By Ananya S Guha
We cannot afford to toy with education. The fate of 3 million children hung in a balance after the CBSE question papers leakages. Though there were leakages in the past, there have been a recent spate of leakage of question papers for All India recruitment exams as well. The paramount questions is: Where exactly are the sources of such a leakage? Such incidents point towards a heady corruptibility in the upper echelons. The fact that two teachers and a private tutor were arrested may not answer all the questions.
Doing away with preparing three sets of question papers and having only one seem also to have dubious implications. Will the suggestion of sending the questions online and printing them at the centres work? Computer connectivity can be disruptive and fail, especially to schools in rural and interior areas.
Many see the leakage of question papers as a systemic failure. It is not. The existing system has been continuing: printing the papers and sending them, in a high level of confidentiality. The point is that the trust has been broken, leading to a glaring breach of confidentiality. Many of the panel discussions on television focused on revamping the examination system. That is not the point of debate. The point is corruptibility and corruption. Many complained of cheating. The children have not cheated. Those three teachers did, by opening the packets ahead of time and circulating them on the internet. So much for the use of technology in education. And, yes, parenting is a relevant point here because the parents themselves played a stellar role in buying the question papers.
The moral then seems to be: performing well in examinations at any cost. Peer pressure and pressure on parents seem to take the toll. For what? For admission to prestigious institutions, say some. But for class ten examinations, the students can remain in the same school, which many do.
Let us not bring the question of affordability in higher education in this discussion. The focal point is corruption and tainting a sacrosanct process, that of examinations. It is not merely a matter of money, because the papers were sold for a few thousand rupees. It is the culpability, the treachery, and the palpable dishonesty, which have taken precedence over commitment to the cause of education.
Many other questions arise. Why were not safety measures taken? However, we must understand how ‘safety’ was annihilated. Two teachers took it upon themselves to open the packets forty minutes early, flagellating all rules in the most gruesome manner. What were the authorities of the school doing? Were they in cahoots with the teachers?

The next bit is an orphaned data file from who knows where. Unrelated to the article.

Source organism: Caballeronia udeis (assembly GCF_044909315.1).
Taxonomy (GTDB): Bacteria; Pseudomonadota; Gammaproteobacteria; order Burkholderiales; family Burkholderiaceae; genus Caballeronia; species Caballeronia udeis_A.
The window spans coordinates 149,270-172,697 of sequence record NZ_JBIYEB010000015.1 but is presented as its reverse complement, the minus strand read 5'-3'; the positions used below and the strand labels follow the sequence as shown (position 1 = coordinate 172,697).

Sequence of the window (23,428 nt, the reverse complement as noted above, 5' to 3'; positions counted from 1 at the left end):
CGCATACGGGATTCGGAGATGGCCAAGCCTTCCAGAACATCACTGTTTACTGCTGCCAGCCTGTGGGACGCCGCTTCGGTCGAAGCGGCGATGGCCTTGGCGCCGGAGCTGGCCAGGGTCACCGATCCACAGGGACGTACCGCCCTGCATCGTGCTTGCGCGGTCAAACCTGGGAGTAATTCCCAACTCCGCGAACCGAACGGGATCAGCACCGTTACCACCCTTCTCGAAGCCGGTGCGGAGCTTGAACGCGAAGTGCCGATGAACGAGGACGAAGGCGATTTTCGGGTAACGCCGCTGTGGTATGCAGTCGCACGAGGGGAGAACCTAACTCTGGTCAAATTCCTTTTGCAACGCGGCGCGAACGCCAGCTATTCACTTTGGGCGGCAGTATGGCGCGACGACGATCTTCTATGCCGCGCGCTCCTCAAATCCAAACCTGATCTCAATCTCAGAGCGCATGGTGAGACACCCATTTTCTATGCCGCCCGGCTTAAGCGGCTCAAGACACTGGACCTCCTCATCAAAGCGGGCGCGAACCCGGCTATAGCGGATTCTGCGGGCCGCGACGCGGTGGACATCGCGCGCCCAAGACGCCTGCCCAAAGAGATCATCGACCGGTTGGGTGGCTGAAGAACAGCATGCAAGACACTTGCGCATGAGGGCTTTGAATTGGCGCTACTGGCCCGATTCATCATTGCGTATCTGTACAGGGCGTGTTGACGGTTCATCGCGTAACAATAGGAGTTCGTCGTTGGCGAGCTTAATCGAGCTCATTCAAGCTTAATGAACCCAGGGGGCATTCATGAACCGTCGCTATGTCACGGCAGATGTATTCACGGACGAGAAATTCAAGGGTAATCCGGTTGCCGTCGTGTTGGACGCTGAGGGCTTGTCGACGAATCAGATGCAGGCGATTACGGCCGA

The immediate action of course would be to sack the teachers. What will the future action be? Can we revert to the zonal setting of question papers? Can we think of online examinations in schools? Once again the systemic part comes in. Should we then look at an overhauling of the education system, because of the fear of recurrent leakages?
That brings us to the role of tutorial homes. Why do we need parallel institutions, the school and the tutorial home? Often the same set of teachers move between the two. Such duplication has caused irreparable harm and put innocent children in the rat race for marks, displaying suicidal habits.
Education is a lifelong learning process. Many students do well later in life, given the aptitude for the disciplines they choose. Education at school does not test or even try to test such aptitudes. In the process, with this fierce illogical competition for marks, the love for learning, that it is a treasure box of surprises, is totally lost. Parents compete in this rat race calling other parents rats. The learning environment in a classroom, supposed to be pleasurable, becomes a torture for some ‘weak’ students.
Even if action is taken against the perpetrators and the negligence, what will be done to assuage the feelings of children and parents, who feel cheated? What will be done to regain the authenticity of the examination system, which as it is, suffers from writing from rote and memory? Question setting is an onerous responsibility, but question stealing is a criminal act. When the Bihar incident of cheating in examination halls was flashed on media a couple of years back, everyone laughed and mocked Bihar and Biharis. Now it is happening in the heart of the country. Educationists must bow their heads in shame and say sorry to the students. Say it is a big shame, a slur on our community, instead of mouthing platitudinous hogwash on rigmaroles like ”Teacher’s Day”.
In conclusion, we can have no right to education until and unless the classroom is free from tension and false sense of competition. And the less the parents intervene, in the guise of vicariously undertaking their own studies, the better.
Ananya S Guha is Regional Director, Indira Gandhi National Open University (IGNOU), Shillong.
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